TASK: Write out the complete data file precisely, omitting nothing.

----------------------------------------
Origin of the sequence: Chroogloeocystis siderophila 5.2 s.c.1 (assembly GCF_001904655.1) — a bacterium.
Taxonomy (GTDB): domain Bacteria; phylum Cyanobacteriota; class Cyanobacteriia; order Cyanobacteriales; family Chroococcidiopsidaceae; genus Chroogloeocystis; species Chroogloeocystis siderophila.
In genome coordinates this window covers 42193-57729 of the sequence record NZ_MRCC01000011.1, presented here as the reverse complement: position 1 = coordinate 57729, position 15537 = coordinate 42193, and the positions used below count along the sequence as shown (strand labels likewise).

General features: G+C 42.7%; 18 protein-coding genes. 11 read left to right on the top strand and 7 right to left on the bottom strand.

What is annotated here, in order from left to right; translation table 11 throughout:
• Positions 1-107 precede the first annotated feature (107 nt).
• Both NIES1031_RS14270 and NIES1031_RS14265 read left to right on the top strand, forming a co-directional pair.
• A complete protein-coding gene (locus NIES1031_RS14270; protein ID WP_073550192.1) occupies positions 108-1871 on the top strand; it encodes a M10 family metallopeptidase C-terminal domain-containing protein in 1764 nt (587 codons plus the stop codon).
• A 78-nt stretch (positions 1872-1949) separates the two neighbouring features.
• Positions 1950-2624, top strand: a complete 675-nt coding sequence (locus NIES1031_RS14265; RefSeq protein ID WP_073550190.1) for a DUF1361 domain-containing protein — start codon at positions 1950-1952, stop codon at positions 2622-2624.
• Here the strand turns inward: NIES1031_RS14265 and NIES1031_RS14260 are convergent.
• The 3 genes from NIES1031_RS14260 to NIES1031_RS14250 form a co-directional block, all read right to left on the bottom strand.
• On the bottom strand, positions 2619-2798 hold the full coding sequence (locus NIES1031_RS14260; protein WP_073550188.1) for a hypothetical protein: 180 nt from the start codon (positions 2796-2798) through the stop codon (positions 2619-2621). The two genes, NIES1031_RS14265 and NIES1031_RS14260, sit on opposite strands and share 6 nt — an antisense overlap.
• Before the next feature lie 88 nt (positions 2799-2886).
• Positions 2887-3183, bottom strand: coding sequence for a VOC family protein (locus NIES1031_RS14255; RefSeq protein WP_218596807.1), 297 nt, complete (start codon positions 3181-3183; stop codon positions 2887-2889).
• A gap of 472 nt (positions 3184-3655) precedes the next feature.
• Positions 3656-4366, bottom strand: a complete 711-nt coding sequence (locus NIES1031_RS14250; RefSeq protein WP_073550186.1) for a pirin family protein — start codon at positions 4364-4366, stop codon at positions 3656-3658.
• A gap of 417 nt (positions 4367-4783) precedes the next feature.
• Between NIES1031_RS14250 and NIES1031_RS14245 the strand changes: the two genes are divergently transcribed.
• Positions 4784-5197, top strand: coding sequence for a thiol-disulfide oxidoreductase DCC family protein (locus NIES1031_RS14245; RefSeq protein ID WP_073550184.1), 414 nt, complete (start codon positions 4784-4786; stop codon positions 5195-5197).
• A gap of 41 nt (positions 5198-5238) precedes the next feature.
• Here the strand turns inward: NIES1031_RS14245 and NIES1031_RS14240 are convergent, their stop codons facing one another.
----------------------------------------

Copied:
Origin of the sequence: Chroogloeocystis siderophila 5.2 s.c.1 (assembly GCF_001904655.1) — a bacterium.
Taxonomy (GTDB): domain Bacteria; phylum Cyanobacteriota; class Cyanobacteriia; order Cyanobacteriales; family Chroococcidiopsidaceae; genus Chroogloeocystis; species Chroogloeocystis siderophila.
In genome coordinates this window covers 42193-57729 of the sequence record NZ_MRCC01000011.1, presented here as the reverse complement: position 1 = coordinate 57729, position 15537 = coordinate 42193, and the positions used below count along the sequence as shown (strand labels likewise).

General features: G+C 42.7%; 18 protein-coding genes. 11 read left to right on the top strand and 7 right to left on the bottom strand.

What is annotated here, in order from left to right; translation table 11 throughout:
• Positions 1-107 precede the first annotated feature (107 nt).
• Both NIES1031_RS14270 and NIES1031_RS14265 read left to right on the top strand, forming a co-directional pair.
• A complete protein-coding gene (locus NIES1031_RS14270; protein ID WP_073550192.1) occupies positions 108-1871 on the top strand; it encodes a M10 family metallopeptidase C-terminal domain-containing protein in 1764 nt (587 codons plus the stop codon).
• A 78-nt stretch (positions 1872-1949) separates the two neighbouring features.
• Positions 1950-2624, top strand: a complete 675-nt coding sequence (locus NIES1031_RS14265; RefSeq protein ID WP_073550190.1) for a DUF1361 domain-containing protein — start codon at positions 1950-1952, stop codon at positions 2622-2624.
• Here the strand turns inward: NIES1031_RS14265 and NIES1031_RS14260 are convergent.
• The 3 genes from NIES1031_RS14260 to NIES1031_RS14250 form a co-directional block, all read right to left on the bottom strand.
• On the bottom strand, positions 2619-2798 hold the full coding sequence (locus NIES1031_RS14260; protein WP_073550188.1) for a hypothetical protein: 180 nt from the start codon (positions 2796-2798) through the stop codon (positions 2619-2621). The two genes, NIES1031_RS14265 and NIES1031_RS14260, sit on opposite strands and share 6 nt — an antisense overlap.
• Before the next feature lie 88 nt (positions 2799-2886).
• Positions 2887-3183, bottom strand: coding sequence for a VOC family protein (locus NIES1031_RS14255; RefSeq protein WP_218596807.1), 297 nt, complete (start codon positions 3181-3183; stop codon positions 2887-2889).
• A gap of 472 nt (positions 3184-3655) precedes the next feature.
• Positions 3656-4366, bottom strand: a complete 711-nt coding sequence (locus NIES1031_RS14250; RefSeq protein WP_073550186.1) for a pirin family protein — start codon at positions 4364-4366, stop codon at positions 3656-3658.
• A gap of 417 nt (positions 4367-4783) precedes the next feature.
• Between NIES1031_RS14250 and NIES1031_RS14245 the strand changes: the two genes are divergently transcribed.
• Positions 4784-5197, top strand: coding sequence for a thiol-disulfide oxidoreductase DCC family protein (locus NIES1031_RS14245; RefSeq protein ID WP_073550184.1), 414 nt, complete (start codon positions 4784-4786; stop codon positions 5195-5197).
• A gap of 41 nt (positions 5198-5238) precedes the next feature.
• Here the strand turns inward: NIES1031_RS14245 and NIES1031_RS14240 are convergent, their stop codons facing one another.